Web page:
ABSTRACT of the Doctoral Thesis

Development and Application of 3D CT Image-Based Micro and Macro Finite Element Models for Human Bones and Orthopedic Implant Systems

by Thomas Gross (2014)


Osteoporosis is a bone disease leading to low bone quality and increased risk of fracture. Millions of people around the world are affected and osteoporotic fracture related health care costs have reached an alarming level. In the US alone $19 billion are spent annually on the treatment of osteoporotic bone fractures and, due to an upcoming demographic shift, the predictive annual spendings are expected to double in the next 50 years.

To tackle this problem, tremendous effort is taken to investigate various features of the musculoskeletal system. This thesis focuses on human bone at the microstructural level and the resulting effects on bone strength as well as implant fixation. Simulation models, used by engineers to compute the mechanical competence of bridges, cars and airplanes, can also be employed to study the rigidity and strength of bone structures and orthopedic implants. During the course of this thesis, the finite element (FE) method is used to investigate different aspects of bone biomechanics.

In the first part of this thesis, a framework for large scale nonlinear microFE analyses of trabecular bone structures is established and validated. It is shown that microFE models can predict trabecular bone yielding on the apparent scale purely on the basis of geometric information from micro computed tomography (CT) imaging data. This framework can be used in future studies to investigate the mechanical competence of trabecular bone and orthopedic implants under various loading conditions.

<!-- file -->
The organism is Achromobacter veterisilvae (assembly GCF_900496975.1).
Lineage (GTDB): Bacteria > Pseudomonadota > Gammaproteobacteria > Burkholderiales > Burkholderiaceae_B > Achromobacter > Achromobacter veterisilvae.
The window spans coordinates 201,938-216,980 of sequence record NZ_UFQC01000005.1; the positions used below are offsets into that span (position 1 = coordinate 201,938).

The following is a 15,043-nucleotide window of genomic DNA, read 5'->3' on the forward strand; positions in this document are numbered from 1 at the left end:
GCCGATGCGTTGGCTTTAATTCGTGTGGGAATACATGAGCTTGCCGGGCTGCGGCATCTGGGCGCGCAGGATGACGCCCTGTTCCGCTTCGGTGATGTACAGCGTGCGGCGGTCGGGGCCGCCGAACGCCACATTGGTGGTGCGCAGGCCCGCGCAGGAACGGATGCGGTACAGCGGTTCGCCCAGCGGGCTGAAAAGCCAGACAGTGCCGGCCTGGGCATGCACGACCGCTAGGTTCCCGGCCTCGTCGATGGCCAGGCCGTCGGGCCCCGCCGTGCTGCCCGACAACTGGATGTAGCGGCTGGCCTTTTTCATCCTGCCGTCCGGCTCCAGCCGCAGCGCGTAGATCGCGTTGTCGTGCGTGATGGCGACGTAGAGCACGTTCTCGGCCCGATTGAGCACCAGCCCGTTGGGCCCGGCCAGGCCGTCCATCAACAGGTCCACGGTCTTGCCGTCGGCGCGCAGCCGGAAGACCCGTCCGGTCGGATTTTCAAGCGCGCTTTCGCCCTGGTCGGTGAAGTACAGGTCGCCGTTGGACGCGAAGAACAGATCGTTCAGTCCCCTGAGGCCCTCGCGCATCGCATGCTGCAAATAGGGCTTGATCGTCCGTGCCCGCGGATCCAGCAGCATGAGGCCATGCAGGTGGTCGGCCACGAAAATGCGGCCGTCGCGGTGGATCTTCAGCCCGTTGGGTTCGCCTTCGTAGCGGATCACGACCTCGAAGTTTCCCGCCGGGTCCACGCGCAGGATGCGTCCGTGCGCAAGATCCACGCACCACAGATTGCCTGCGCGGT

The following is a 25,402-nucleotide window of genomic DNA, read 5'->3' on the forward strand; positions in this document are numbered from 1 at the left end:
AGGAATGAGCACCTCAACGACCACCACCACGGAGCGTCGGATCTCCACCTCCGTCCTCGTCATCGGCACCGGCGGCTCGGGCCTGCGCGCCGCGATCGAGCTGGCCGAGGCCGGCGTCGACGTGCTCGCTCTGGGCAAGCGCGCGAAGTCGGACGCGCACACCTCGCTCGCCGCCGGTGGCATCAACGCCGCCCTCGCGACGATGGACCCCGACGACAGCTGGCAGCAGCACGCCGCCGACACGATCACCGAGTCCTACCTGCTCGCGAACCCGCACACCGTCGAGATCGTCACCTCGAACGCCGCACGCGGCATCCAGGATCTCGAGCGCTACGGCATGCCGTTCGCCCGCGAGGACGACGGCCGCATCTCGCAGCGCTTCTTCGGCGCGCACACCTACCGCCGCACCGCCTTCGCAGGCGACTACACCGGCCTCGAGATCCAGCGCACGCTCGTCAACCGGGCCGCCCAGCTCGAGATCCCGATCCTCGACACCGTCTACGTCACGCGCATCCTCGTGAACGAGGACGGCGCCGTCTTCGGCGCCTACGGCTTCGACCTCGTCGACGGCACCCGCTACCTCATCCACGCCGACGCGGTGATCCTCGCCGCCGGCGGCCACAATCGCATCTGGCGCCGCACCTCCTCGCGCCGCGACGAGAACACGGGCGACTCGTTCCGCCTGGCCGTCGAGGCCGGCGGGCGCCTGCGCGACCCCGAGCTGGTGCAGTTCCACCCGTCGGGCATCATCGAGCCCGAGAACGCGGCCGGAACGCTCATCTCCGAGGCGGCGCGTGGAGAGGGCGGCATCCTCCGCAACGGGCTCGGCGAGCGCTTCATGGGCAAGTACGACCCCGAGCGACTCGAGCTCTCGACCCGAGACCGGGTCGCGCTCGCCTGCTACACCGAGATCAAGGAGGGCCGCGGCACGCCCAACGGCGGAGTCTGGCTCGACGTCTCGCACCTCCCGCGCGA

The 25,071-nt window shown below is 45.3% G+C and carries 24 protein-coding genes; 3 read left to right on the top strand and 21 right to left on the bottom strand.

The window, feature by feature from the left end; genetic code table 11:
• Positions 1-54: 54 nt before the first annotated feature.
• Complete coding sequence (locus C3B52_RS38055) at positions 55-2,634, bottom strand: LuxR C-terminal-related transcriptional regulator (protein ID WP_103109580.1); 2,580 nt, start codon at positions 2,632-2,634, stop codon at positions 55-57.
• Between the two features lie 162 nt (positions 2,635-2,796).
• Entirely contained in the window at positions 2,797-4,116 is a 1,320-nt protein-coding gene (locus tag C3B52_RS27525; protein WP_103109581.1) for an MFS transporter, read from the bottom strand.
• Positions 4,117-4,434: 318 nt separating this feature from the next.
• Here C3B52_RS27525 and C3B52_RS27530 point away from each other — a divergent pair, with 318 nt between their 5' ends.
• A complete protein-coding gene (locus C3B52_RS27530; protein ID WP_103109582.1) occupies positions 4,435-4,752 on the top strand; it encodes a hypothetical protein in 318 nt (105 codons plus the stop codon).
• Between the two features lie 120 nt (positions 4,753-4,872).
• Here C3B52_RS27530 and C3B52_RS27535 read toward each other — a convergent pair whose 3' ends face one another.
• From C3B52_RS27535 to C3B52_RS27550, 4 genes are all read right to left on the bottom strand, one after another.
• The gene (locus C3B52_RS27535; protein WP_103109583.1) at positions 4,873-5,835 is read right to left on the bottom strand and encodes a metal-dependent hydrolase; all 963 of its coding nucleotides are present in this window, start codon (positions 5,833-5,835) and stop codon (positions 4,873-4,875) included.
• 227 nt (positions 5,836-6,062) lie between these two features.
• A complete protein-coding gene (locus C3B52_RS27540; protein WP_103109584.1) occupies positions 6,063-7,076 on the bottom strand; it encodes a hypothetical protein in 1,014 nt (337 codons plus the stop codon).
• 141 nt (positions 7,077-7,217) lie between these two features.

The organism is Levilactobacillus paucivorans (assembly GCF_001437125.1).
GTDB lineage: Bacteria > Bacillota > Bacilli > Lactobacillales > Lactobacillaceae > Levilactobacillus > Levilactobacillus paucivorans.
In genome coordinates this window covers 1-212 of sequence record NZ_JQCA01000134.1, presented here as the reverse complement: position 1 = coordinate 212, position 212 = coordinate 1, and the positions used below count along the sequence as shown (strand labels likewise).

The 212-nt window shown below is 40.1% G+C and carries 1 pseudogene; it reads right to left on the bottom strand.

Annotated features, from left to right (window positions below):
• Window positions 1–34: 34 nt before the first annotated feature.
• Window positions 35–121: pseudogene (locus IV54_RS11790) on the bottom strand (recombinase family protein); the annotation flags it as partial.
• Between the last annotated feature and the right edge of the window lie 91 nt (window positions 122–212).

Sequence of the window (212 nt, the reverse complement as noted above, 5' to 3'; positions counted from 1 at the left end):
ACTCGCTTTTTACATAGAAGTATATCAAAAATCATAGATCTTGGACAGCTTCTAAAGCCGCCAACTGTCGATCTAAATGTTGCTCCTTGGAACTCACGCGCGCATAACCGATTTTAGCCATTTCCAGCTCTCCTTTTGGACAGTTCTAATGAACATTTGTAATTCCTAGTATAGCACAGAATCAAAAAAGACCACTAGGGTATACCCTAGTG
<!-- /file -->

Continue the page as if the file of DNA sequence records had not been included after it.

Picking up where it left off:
The second part of this thesis focuses on homogenization of trabecular bone structures on different length scales. It is shown that bone remodeling induced mineral heterogeneities at the micro scale do not have an influence on the apparent elastic properties of trabecular bone. Furthermore, microFE based homogenization is performed on a variety of trabecular bone structures from different anatomical locations and morphology-elasticity relationships are established based on either high resolution in-vitro or clinical in-vivo scans.

In the last part of this thesis, a homogenized FE modeling concept for bone analysis is extended for the simulation of volar plate implant systems. In a feasibility study, a CT based FE modeling framework is introduced and two different volar plate osteosynthesis set-ups are compared. Furthermore, the validated nonlinear microFE framework is applied to investigate single screw pull out properties at the micro scale.


revised 140424 (hjb)